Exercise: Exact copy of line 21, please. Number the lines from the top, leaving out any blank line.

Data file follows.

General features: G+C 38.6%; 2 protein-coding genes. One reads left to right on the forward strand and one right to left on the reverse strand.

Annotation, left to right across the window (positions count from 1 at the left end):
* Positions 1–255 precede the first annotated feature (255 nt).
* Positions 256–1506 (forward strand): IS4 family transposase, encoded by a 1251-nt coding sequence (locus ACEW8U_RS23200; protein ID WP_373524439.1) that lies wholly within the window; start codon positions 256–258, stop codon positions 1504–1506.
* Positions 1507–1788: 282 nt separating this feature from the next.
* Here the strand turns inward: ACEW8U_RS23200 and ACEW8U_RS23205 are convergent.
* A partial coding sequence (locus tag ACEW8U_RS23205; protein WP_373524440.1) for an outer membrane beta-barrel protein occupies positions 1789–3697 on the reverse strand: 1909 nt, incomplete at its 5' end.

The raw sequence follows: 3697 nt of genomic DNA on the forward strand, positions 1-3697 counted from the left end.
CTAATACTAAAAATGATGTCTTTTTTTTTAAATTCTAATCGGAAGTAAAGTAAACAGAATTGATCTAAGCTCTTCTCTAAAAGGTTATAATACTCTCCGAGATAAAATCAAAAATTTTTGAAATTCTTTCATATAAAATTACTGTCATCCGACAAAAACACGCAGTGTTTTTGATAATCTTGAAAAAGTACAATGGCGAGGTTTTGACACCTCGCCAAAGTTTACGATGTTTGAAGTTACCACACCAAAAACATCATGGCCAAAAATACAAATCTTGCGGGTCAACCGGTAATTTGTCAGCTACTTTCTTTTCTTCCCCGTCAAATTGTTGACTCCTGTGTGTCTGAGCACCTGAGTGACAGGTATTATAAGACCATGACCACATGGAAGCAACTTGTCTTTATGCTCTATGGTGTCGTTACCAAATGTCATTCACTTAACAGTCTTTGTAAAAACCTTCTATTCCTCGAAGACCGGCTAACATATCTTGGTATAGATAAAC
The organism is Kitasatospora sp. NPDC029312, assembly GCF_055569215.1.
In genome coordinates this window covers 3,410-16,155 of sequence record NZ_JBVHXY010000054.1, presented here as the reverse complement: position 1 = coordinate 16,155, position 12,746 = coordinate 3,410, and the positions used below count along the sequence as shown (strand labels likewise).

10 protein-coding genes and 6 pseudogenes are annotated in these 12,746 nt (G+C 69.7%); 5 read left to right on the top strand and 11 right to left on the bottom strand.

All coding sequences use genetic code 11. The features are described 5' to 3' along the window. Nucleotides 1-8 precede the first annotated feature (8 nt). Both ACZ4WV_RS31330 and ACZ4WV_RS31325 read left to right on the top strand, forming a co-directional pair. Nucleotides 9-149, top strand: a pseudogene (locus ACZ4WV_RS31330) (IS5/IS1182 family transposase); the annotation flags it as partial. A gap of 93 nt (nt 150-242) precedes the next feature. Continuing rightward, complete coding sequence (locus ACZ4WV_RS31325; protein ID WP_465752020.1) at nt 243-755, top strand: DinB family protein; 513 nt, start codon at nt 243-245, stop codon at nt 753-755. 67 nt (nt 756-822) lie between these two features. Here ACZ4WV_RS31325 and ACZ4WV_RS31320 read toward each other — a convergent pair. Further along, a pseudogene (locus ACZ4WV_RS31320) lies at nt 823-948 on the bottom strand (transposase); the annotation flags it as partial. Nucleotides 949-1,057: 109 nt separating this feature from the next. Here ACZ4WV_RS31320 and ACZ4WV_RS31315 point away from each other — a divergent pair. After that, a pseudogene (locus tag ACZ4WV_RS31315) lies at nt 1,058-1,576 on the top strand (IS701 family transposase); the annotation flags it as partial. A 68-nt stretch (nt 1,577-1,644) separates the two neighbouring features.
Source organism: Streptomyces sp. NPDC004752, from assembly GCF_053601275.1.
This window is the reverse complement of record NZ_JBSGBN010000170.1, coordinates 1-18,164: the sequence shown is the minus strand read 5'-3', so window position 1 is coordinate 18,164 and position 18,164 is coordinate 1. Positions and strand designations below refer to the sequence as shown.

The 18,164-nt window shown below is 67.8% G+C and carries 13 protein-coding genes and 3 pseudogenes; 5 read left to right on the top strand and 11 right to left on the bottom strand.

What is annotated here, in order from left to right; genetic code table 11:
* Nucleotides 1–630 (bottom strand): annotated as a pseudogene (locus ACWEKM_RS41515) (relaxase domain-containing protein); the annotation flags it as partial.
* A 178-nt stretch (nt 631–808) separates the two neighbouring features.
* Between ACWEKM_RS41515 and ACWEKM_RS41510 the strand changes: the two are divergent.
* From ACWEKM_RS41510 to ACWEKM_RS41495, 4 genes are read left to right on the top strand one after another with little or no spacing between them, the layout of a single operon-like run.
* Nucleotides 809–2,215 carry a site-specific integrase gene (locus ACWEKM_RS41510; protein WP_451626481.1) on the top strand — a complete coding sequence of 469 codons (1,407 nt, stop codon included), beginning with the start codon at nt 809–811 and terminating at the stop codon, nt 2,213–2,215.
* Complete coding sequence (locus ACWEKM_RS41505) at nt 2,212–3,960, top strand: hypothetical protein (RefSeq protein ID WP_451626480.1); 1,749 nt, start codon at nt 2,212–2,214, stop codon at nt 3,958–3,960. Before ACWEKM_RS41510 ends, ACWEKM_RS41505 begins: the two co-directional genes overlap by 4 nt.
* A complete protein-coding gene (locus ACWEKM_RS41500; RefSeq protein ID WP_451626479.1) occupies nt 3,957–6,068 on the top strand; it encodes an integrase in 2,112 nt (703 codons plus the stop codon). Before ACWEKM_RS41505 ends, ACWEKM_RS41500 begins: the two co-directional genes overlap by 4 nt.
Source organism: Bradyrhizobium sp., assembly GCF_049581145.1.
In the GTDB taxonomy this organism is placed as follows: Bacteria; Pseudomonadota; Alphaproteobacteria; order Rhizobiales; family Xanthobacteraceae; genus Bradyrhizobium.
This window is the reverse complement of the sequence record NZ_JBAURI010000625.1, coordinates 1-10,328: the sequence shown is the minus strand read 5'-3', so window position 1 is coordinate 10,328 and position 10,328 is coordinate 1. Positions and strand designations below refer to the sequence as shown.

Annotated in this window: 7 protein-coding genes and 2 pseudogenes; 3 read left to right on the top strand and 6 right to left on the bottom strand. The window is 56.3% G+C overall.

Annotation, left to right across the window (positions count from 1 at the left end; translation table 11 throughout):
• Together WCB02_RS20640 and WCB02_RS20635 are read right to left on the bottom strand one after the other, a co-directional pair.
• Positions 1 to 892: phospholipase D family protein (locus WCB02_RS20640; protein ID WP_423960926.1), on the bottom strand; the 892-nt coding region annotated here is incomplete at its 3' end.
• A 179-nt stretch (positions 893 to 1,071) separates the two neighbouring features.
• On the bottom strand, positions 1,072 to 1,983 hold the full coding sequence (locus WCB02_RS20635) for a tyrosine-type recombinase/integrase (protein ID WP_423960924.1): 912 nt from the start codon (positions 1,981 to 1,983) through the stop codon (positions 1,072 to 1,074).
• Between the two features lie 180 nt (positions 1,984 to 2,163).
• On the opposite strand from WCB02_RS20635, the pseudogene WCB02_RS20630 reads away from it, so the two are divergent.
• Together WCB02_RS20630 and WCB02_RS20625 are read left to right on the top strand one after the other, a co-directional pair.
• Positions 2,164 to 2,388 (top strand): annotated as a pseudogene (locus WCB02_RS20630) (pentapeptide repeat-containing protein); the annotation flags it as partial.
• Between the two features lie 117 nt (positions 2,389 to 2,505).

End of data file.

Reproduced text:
* From ACWEKM_RS41510 to ACWEKM_RS41495, 4 genes are read left to right on the top strand one after another with little or no spacing between them, the layout of a single operon-like run.